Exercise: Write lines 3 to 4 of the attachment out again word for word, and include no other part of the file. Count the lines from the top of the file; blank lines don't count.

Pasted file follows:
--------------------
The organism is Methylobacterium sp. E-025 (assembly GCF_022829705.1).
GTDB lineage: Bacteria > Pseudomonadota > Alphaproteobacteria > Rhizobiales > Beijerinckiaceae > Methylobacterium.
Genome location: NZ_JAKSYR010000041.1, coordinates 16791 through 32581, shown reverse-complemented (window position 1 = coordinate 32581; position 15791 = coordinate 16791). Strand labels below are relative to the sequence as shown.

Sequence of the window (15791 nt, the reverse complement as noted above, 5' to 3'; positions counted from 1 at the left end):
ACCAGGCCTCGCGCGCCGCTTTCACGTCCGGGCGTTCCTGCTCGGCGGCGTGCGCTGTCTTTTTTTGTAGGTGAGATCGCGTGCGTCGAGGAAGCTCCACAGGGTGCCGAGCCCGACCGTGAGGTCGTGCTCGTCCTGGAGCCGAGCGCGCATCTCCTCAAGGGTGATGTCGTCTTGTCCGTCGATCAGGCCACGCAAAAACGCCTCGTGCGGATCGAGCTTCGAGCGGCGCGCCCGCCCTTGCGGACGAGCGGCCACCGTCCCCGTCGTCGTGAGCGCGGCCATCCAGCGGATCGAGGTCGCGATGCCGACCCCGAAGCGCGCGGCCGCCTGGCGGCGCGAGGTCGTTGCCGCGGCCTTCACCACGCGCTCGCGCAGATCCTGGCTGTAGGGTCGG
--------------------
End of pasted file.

Genome location: NZ_JAKSYR010000041.1, coordinates 16791 through 32581, shown reverse-complemented (window position 1 = coordinate 32581; position 15791 = coordinate 16791). Strand labels below are relative to the sequence as shown.

Sequence of the window (15791 nt, the reverse complement as noted above, 5' to 3'; positions counted from 1 at the left end):